Murdo and Calvin is another jeu d’esprit wherein Murdo goes to a police station to denounce Calvin, “a dangerous lunatic….responsible for the Free Church, for the state of Scottish literature, and for many other atrocities too numerous to mention. And especially the Kailyard.” He also believes him, “to have invented the Bible,” that (Calvin) hates women and deceives men, and is a man who uses boredom as a weapon. In After the Dance a man goes back to a woman’s house, they talk, and he asks to watch television. What he sees strikes a chord with him. Mother and Son portrays the eponymous pair in all their backbiting, resentful hopelessness. “He had now become so sensitive that he usually read some devilish meaning into her smallest utterance.” An American Sky sees a now retired emigrant to the US return to his island home for a visit. He reflects, “Perhaps those who went away were the weaker ones …. unable to suffer the slowness of time.” But there is no going back to the same place. Murdo and the Mod relates Murdo’s money-making schemes surrounding that annual celebration of Gaelic culture – protection for adjudicators, procuring B&Bs for choirs, invisible hearing aids (for turning off on the seventh hearing of the same song,) soundproofing rooms for pipers to practise their pibrochs etc. etc. Sweets to the Sweet tells of how a mini-skirted, peroxided, motherless, daughter of a shopkeeper behaves towards the owner of the shop next door. The Bridge is a story about legends and hauntings and being careful what you wish for set against the backdrop of a trip to Israel. The Long Happy Life of Murdina the Maid is a swipe at tales of the olden days, written in the style of a legend, and tells the story of a maid who was inveigled to the great metropolis, was disillusioned there and returned to set up business at home, where there is no competition for her trade. The Wedding is a Highland one but held in a city where no-one speaks Gaelic. The bride’s father makes an awkward speech and seems like the proverbial spare…. until the songs in Gaelic start. The Hermit plays his chanter – badly – when the local bus stops outside his hut. The Exiles are an old woman once from the Highlands but now living on a Lowlands council estate and a Pakistani law student doing a door-to-door round to support himself. In The Maze time seems to accelerate for a man who cannot navigate it. A boy is left In the Silence in a field when his playmates disappear.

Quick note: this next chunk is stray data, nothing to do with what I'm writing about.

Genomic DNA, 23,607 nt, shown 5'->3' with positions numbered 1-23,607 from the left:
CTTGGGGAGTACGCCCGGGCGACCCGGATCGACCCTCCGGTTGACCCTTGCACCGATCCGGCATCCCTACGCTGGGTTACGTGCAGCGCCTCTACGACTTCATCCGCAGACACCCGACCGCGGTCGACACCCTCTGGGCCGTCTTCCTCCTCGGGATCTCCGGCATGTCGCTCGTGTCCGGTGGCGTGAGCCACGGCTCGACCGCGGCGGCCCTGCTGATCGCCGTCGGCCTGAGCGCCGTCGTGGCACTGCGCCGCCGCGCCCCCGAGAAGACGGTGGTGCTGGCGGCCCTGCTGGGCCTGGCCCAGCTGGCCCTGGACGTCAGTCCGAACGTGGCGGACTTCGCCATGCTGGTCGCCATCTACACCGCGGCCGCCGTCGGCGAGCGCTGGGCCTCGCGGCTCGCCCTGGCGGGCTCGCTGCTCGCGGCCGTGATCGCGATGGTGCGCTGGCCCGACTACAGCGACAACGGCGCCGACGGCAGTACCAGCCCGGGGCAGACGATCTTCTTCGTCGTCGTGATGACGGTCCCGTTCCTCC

After the Dance is a glorious collection; well worth reading.